The customer provides Leena with a handbook or a set of policy documents and they put their machine learning to work on that. Jain says, armed with this information, they can convert these documents into a structured set of questions and answers and feed that to the chatbot. They apply Natural Language Processing (NLP) to understand the question being asked and provide the correct answer.

They see room to move beyond HR and expand into other departments such as IT, finance and vendor procurement that could also take advantage of bots to answer a set of common questions. For now, as a recent YC graduate, they have their first bit of significant funding and they will concentrate on building HR chatbots and see where that takes them.

Sep
18
2018
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UiPath lands $225M Series C on $3 billion valuation as robotic process automation soars

UiPath is bringing automation to repetitive processes inside large organizations and it seems to have landed on a huge pain point. Today it announced a massive $225 million Series C on a $3 billion valuation.

The round was led by CapitalG and Sequoia Capital. Accel, which invested in the companies A and B rounds also participated. Today’s investment brings the total raised to $408 million, according to Crunchbase, and comes just months after a $153 million Series B we reported on last March. At that time, it had a valuation of over $1 billion, meaning the valuation has tripled in less than six months.

There’s a reason this company you might have never heard of is garnering this level of investment so quickly. For starters, it’s growing in leaps in bounds. Consider that it went from $1 million to $100 million in annual recurring revenue in under 21 months, according to the company. It currently has 1800 enterprise customers and claims to be adding 6 new ones a day, an astonishing rate of customer acquisition.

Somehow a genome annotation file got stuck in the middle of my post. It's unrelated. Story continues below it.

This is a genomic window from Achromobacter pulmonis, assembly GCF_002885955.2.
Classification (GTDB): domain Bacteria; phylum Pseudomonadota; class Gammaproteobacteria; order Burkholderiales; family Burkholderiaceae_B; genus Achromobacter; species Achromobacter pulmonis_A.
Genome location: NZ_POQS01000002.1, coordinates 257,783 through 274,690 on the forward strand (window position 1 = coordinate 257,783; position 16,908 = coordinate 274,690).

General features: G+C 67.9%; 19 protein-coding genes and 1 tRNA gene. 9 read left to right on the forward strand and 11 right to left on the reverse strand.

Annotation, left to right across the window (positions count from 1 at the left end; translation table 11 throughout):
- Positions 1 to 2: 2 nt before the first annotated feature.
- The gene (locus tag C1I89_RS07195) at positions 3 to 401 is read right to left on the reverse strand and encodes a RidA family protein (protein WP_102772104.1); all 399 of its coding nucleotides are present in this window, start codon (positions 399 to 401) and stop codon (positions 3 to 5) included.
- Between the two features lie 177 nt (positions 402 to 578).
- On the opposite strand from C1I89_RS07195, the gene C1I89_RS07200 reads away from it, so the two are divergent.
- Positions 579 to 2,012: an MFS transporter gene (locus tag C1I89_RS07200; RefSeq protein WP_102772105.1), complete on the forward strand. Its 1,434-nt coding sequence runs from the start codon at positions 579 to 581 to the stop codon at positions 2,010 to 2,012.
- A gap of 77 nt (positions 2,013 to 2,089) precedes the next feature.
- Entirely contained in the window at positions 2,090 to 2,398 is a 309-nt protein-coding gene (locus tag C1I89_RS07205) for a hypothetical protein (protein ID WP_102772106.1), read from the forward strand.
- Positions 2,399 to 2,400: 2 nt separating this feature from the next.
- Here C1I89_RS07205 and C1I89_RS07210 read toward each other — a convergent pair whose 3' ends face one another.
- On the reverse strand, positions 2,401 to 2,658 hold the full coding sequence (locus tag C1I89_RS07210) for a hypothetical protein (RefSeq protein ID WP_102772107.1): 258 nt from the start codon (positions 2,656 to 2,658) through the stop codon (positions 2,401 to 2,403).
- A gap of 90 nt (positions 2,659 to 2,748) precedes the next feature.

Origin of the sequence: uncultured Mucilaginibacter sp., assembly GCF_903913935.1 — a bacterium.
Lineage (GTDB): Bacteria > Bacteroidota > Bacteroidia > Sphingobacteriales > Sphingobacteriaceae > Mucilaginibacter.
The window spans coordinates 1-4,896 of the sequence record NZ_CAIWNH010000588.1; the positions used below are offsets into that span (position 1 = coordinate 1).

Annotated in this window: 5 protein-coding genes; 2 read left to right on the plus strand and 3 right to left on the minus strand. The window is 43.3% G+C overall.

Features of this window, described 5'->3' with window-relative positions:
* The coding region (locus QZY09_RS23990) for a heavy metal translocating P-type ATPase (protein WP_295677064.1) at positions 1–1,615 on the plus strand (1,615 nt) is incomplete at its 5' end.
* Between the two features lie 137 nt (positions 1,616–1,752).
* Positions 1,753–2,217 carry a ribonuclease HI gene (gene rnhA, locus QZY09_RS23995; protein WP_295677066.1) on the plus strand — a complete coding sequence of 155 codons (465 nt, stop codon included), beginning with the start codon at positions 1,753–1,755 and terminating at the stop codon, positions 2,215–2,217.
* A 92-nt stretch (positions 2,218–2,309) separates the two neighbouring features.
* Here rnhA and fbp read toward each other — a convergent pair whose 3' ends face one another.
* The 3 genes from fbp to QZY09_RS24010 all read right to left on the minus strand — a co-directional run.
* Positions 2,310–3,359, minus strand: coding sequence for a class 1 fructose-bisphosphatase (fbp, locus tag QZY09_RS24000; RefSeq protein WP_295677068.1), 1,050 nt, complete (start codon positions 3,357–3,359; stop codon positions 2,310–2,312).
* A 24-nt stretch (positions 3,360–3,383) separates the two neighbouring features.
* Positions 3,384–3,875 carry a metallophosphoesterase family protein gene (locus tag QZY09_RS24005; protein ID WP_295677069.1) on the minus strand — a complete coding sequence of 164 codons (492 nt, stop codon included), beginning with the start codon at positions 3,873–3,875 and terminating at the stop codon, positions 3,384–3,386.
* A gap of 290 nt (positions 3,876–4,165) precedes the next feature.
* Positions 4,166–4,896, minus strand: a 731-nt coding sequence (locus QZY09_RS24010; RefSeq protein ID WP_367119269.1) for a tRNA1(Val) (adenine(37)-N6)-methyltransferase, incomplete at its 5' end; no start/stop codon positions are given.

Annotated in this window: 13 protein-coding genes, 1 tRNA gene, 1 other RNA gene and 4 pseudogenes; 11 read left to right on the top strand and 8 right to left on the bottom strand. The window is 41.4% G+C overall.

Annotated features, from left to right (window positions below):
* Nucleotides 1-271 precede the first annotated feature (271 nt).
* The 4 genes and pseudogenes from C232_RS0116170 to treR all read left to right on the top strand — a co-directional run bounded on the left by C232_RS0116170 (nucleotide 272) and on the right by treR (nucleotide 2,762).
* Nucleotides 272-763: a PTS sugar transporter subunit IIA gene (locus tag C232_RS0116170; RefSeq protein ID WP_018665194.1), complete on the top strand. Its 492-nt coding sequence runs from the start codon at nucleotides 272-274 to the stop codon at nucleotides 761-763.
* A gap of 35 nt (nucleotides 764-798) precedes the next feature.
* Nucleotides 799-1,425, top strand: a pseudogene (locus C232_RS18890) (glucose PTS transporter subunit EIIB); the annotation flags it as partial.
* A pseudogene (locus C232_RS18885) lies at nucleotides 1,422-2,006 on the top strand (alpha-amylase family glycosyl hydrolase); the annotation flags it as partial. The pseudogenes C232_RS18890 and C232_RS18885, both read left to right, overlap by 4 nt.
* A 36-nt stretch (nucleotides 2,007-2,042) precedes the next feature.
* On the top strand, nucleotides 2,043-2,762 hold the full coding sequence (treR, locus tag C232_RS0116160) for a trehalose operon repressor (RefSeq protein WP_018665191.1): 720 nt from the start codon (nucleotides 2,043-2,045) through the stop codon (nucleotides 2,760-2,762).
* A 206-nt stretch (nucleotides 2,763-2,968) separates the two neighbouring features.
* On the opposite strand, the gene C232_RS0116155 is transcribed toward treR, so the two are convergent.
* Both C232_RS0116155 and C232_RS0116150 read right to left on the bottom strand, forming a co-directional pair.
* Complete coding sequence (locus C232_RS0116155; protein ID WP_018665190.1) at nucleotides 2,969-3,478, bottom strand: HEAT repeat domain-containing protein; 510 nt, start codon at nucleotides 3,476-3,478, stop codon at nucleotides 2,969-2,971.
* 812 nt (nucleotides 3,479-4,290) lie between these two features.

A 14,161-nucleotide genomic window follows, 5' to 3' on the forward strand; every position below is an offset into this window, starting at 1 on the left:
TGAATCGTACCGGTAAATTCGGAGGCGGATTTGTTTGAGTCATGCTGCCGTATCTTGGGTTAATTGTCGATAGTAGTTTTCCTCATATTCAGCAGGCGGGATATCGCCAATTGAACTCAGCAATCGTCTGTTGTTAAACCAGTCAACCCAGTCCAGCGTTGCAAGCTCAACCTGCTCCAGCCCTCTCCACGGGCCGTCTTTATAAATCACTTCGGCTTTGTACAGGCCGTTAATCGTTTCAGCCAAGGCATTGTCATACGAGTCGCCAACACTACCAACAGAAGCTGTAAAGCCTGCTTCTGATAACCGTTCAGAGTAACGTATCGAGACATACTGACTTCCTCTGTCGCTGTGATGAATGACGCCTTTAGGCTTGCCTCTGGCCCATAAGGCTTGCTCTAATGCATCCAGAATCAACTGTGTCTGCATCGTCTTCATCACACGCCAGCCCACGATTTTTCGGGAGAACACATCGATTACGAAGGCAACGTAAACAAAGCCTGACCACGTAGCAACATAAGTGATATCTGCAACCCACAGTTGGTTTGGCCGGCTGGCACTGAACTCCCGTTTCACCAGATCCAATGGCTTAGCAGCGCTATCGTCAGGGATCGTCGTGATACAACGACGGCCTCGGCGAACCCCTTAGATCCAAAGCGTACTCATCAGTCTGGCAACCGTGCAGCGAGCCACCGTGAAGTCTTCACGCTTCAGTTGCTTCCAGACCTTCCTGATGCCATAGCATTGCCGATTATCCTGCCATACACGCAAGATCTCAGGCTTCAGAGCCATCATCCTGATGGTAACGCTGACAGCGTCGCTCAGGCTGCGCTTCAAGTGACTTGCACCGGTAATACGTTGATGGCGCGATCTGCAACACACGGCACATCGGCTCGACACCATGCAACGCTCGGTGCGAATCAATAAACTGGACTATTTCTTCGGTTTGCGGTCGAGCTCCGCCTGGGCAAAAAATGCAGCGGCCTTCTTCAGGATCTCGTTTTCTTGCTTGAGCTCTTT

The company is part of the growing field of robotic process automation or RPA . While the robotics part of the name could be considered a bit of a misnomer, the software helps automate a series of mundane tasks that were typically handled by humans. It allows companies to bring a level of automation to legacy processes like accounts payable, employee onboarding, procurement and reconciliation without actually having to replace legacy systems.

Phil Fersht, CEO and chief analyst at HfS, a firm that watches the RPA market, says RPA isn’t actually that intelligent. “It’s about taking manual work, work-arounds and integrated processes built on legacy technology and finding way to stitch them together,” he told TechCrunch in an interview earlier this year.

It isn’t quite as simple as the old macro recorders that used to record a series of tasks and execute them with a keystroke, but it is somewhat analogous to that approach. Today, it’s more akin to a bot that may help you complete a task in Slack. RPA is a bit more sophisticated moving through a workflow in an automated fashion.